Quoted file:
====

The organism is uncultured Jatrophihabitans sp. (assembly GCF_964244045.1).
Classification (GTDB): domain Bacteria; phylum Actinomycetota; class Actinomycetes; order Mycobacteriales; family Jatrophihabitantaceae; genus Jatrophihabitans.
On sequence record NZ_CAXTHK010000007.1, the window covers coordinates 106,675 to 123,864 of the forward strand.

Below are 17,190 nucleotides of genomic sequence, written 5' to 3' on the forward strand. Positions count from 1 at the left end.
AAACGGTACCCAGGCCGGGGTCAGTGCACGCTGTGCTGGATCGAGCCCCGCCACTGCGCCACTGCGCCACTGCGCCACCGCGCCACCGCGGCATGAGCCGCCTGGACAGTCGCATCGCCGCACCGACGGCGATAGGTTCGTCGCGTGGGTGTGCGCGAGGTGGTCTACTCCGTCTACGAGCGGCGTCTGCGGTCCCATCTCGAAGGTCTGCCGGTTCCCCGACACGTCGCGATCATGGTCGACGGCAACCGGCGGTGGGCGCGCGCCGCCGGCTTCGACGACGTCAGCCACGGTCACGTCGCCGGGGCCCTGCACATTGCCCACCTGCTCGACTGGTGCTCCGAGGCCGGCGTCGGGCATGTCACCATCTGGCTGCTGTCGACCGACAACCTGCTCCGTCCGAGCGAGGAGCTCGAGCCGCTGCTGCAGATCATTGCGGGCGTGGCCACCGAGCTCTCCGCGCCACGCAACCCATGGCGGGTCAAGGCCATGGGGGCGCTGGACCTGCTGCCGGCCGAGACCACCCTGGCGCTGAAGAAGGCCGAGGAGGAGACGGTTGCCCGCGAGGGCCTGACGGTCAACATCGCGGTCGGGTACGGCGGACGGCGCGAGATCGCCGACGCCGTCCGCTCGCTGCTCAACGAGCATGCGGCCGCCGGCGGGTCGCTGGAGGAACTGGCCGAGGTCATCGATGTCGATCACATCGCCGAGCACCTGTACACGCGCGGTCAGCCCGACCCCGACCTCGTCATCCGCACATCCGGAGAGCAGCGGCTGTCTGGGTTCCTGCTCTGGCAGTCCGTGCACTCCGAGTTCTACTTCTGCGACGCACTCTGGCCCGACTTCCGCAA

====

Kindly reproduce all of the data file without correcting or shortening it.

The organism is uncultured Jatrophihabitans sp. (assembly GCF_964244045.1).
Classification (GTDB): domain Bacteria; phylum Actinomycetota; class Actinomycetes; order Mycobacteriales; family Jatrophihabitantaceae; genus Jatrophihabitans.
On sequence record NZ_CAXTHK010000007.1, the window covers coordinates 106,675 to 123,864 of the forward strand.

Below are 17,190 nucleotides of genomic sequence, written 5' to 3' on the forward strand. Positions count from 1 at the left end.
AAACGGTACCCAGGCCGGGGTCAGTGCACGCTGTGCTGGATCGAGCCCCGCCACTGCGCCACTGCGCCACTGCGCCACCGCGCCACCGCGGCATGAGCCGCCTGGACAGTCGCATCGCCGCACCGACGGCGATAGGTTCGTCGCGTGGGTGTGCGCGAGGTGGTCTACTCCGTCTACGAGCGGCGTCTGCGGTCCCATCTCGAAGGTCTGCCGGTTCCCCGACACGTCGCGATCATGGTCGACGGCAACCGGCGGTGGGCGCGCGCCGCCGGCTTCGACGACGTCAGCCACGGTCACGTCGCCGGGGCCCTGCACATTGCCCACCTGCTCGACTGGTGCTCCGAGGCCGGCGTCGGGCATGTCACCATCTGGCTGCTGTCGACCGACAACCTGCTCCGTCCGAGCGAGGAGCTCGAGCCGCTGCTGCAGATCATTGCGGGCGTGGCCACCGAGCTCTCCGCGCCACGCAACCCATGGCGGGTCAAGGCCATGGGGGCGCTGGACCTGCTGCCGGCCGAGACCACCCTGGCGCTGAAGAAGGCCGAGGAGGAGACGGTTGCCCGCGAGGGCCTGACGGTCAACATCGCGGTCGGGTACGGCGGACGGCGCGAGATCGCCGACGCCGTCCGCTCGCTGCTCAACGAGCATGCGGCCGCCGGCGGGTCGCTGGAGGAACTGGCCGAGGTCATCGATGTCGATCACATCGCCGAGCACCTGTACACGCGCGGTCAGCCCGACCCCGACCTCGTCATCCGCACATCCGGAGAGCAGCGGCTGTCTGGGTTCCTGCTCTGGCAGTCCGTGCACTCCGAGTTCTACTTCTGCGACGCACTCTGGCCCGACTTCCGCAA